Two Tuesdays in September, Colltalers
In November of 1970, while most South and Central American nations were already battling a wave of military coups that would ultimately break the spine of the region’s incipient democracies, Chile elected Salvador Allende, a socialist with an agenda of social reforms and industry nationalizations.
Despite ample popular support among working Chileans and in intellectual and artistic circles, within three years we was facing insurmountable challenges from political elites and business leaders, fully engaged in finding ways of ousting him, even if it’d take external help to make it happen.
Such crucial help came from the U.S., who saw in the budding socialism sprouting at the tiny country shadows of a Cuban style revolution, which of course it was not. As docs now show, Sec. of State Kissinger’s behind-the-scenes maneuvers was all that Chilean militaries needed to stage the coup.
Thus in 1973, at the early hours of another Tuesday 9/11, armed forces bombed and stormed the presidential palace La Moneda, killing Allende and starting Latin America’s bloodiest dictatorship to date, whose main architects have either died or have yet to face the court of the law for their crimes.
Fingerprints of U.S. intelligence services were also all over the car-bomb assassination of Chile’s former ambassador Orlando Letelier in Washington, three years and 10 days after the coup. For Chilean agents contracted for his murder wouldn’t have had a chance without tacit support from the CIA.
The official count of political assassinations orchestrated by the Pinochet regime stands now at over six thousands, plus an unknown number of desaparecidos. But just as in Argentina and other nations, such estimates are far from offering a reliable account of the real number of the dead.
Despite the particular brutality of the regime, though, and its attempts at erasing records of that dark period, Chileans never really stopped pushing for a return to democracy, which came symbolic full circle with the election of a former activist who’d spend years in exile, Michelle Bachelet, in 2006.
Proving that much of what happened during the state-sponsored terror that Chileans had to endure is yet to come to light, there has been some disturbing and also encouraging news about two respected intellectuals of the period, the poet Pablo Neruda and less internationally known songwriter Victor Jara.
By a request from his family, the body of 1971 Nobel of Literature laureate Neruda has been exhumed recently, to quell persistent rumors that he was killed by an undercover agent, instead of dying of cancer, as it was reported at the time. The results so far, however, have been inconclusive.
And last week, the family of Jara, possibly the most famous artist assassinated in the early days of Pinochet’s rule, has filed a lawsuit in a Florida court, against one of the army officers indicted last year by a Chilean judge in his death, who’s been a U.S. resident since the early 1990s.
Wednesday, when most Americans will mark the anniversary of the terrible terrorist attacks of Sept. 11, 2001, there will be once again much room for teary recriminations against the usual suspects, along with the depressing parade of politicians grandstanding about the carnage for their own interests.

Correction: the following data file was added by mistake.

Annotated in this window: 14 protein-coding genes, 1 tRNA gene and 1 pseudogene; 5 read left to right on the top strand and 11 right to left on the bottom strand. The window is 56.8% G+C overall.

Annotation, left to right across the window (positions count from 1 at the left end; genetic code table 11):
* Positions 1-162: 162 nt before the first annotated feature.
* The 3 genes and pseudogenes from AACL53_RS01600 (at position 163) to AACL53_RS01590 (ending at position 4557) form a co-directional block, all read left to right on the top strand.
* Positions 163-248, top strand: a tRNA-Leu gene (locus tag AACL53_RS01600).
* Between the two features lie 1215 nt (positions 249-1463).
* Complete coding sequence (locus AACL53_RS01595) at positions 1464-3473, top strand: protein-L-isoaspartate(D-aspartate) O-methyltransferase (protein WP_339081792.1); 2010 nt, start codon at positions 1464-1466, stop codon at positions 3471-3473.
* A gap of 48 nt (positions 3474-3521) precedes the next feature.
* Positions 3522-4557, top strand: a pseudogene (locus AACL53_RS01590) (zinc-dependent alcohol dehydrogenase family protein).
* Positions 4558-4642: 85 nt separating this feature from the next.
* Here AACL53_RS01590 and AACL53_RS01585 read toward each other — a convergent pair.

It’s quite possible, though, that for the families of those who perished, or of the first respondents, many still fighting to get health coverage and compensations they deserve, and the thousands related to troops killed in Iraq and Afghanistan, our official response to the attacks, the date means something else entirely.
Apart from the personal dimension of those still reeling, who wish it all would simply go away, at least the phony and cruel manipulation of their intimate losses for vengeful purposes and gains, there may be a significant amount of humility to be learned from these two great tragedies.
May we consider also their implications to a larger narrative of governments being co-opted by commercial interests and waging unjust wars on our behalf, successfully conspiring against democratically elected leaders, while propping up authoritarian regimes and blocking any dissent.
We’d humbly suggest that we reserve this Sept. 11 to keep to ourselves and friends and family, and avoid these scheduled pre-fab pseudo-somber ceremonies, set mainly to erase any questions about the ‘official version,’ and reinforce a toothless, idealized picture of a past that never was.
It may be our best opportunity yet to show the disconnect between our expectations for a better world, following the heavy price thousands of North and South Americans paid, and the absolute lack of results we got in return for endorsing an strategy based on weapons and political assassinations.
Both Chile and the U.S. survived those events and many others before and since, because of the relentless desire of Chilean and American citizens for peace and understanding, and never because of the wars and massacres and assassinations and institutionalized terror orchestrated in their names.
It’s just relevant that in the eve of yet another attempt at manipulating public opinion in favor of a multi-billion-dollar military adventure, one bound to cause more killings of civilians and slaughtering of public servants, that we turn inward and ponder of what can we do differently this time around.
At Colltales, we see no other way of paying respects to those who were betrayed in their ideals of democracy and peace, 40 years ago south of the equator, as well as Americans who’d never endorse the annihilation of entire villages in faraway corners of the world, just so to avenge the brutal demise of their loved ones.
Let’s not let this one out, let’s insist and demand for peace once and for all. Have a great one. WC